Q. My son has tree nut allergy and asthma. He’s 16, starting to date and getting confrontational about not wanting to carry his auto-injector. He also no longer believes he’s that allergic – his only major reaction to cashews was back when he was 3 years old. The allergist doesn’t think his IgE levels are low enough to try an oral challenge. How can I get through to my son?
Dr. Waserman: This type of behavior is not uncommon among food-allergic teens. He may relate more to real-life stories from other teens who have had food-related reactions. Their stories can be found on www.whyriskit.ca, a site for teens with food allergies, and on Allergicliving.com and in Allergic Living magazine.
Ask his allergist to speak with him one on one to advise him of the risks as well as encourage him in understanding his condition. Having him involved in interpreting allergy skin-test results with the allergist, as well as being introduced to current allergy research, may help him feel more in charge of his own health through knowledge and understanding.
It sounds as if he may be concerned about his image; like many teens, your son probably does not want to stand out. Because teen life has so much social focus, it may help to pose questions highlighting the allergy’s social implications.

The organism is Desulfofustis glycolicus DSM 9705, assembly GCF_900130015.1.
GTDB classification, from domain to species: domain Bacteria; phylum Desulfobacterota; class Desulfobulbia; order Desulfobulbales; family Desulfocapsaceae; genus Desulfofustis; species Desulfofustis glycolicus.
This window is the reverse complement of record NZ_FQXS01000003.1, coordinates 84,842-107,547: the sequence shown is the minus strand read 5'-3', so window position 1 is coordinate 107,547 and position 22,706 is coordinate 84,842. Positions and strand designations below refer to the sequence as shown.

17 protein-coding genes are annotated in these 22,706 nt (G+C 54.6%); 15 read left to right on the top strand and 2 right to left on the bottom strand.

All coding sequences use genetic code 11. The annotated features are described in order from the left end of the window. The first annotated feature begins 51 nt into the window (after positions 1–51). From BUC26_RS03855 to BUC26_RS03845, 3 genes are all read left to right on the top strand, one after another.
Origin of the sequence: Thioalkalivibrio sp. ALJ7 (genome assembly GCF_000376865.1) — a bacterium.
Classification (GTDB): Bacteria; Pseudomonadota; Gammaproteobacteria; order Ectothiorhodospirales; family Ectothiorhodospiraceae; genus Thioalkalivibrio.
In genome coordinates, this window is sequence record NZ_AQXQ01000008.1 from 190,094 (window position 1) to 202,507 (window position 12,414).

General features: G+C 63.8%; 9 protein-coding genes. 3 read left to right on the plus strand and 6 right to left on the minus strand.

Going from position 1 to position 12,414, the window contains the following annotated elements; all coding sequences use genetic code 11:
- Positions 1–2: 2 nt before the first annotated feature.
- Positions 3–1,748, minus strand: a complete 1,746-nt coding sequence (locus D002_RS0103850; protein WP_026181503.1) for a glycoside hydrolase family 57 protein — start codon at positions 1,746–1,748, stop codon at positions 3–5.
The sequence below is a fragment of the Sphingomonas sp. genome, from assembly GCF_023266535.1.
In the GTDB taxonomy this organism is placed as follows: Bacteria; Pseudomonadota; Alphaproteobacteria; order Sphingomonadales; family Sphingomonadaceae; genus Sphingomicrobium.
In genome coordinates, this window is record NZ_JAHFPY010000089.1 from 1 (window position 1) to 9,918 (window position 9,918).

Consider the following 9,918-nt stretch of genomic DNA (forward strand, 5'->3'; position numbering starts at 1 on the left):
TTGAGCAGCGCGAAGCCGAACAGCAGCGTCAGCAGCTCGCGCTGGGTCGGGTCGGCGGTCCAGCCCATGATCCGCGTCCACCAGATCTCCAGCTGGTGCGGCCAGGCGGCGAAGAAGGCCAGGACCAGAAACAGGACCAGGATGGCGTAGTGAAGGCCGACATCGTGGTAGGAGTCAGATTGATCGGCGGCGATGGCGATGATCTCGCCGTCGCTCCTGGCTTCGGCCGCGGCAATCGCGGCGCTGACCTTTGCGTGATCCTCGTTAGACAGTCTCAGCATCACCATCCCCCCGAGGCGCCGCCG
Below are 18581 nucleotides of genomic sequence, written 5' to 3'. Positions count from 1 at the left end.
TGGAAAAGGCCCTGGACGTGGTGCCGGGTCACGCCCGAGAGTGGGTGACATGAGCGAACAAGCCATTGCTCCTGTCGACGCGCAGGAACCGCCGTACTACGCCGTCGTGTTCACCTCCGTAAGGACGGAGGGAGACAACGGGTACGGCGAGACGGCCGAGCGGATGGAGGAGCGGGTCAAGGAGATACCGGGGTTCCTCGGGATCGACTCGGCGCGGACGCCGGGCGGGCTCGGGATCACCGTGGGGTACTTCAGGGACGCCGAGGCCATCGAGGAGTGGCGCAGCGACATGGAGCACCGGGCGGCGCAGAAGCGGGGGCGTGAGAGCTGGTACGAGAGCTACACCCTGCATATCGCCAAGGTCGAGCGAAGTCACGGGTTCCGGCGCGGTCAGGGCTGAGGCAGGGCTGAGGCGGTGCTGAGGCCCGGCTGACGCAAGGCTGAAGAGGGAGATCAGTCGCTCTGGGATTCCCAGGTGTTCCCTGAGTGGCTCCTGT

For example, “How would your friends feel if you had a severe reaction and they weren’t able to help because you didn’t have your auto-injector?
Lastly, I think empathy is key. It’s obviously not fun to have allergies, but carrying an epinephrine auto-injector is a small price to pay for staying safe. Go back to the seatbelt analogy: “You may never need it, but it’s there to protect you.”
Dr. Susan Waserman is an allergist and Professor of Medicine in the Division of Allergy and Clinical Immunology at McMaster University in Hamilton, Ont. She is also a past president of the Canadian Society of Allergy and Clinical Immunology.